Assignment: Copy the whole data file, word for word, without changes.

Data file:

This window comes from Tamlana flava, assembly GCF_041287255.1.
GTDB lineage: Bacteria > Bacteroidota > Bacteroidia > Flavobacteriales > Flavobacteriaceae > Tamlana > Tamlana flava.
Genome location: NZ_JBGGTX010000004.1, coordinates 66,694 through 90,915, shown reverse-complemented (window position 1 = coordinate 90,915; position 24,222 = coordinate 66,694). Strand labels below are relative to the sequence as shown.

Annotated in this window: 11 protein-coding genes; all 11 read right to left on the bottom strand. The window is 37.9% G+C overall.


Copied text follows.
This window comes from Tamlana flava, assembly GCF_041287255.1.
GTDB lineage: Bacteria > Bacteroidota > Bacteroidia > Flavobacteriales > Flavobacteriaceae > Tamlana > Tamlana flava.
Genome location: NZ_JBGGTX010000004.1, coordinates 66,694 through 90,915, shown reverse-complemented (window position 1 = coordinate 90,915; position 24,222 = coordinate 66,694). Strand labels below are relative to the sequence as shown.

Annotated in this window: 11 protein-coding genes; all 11 read right to left on the bottom strand. The window is 37.9% G+C overall.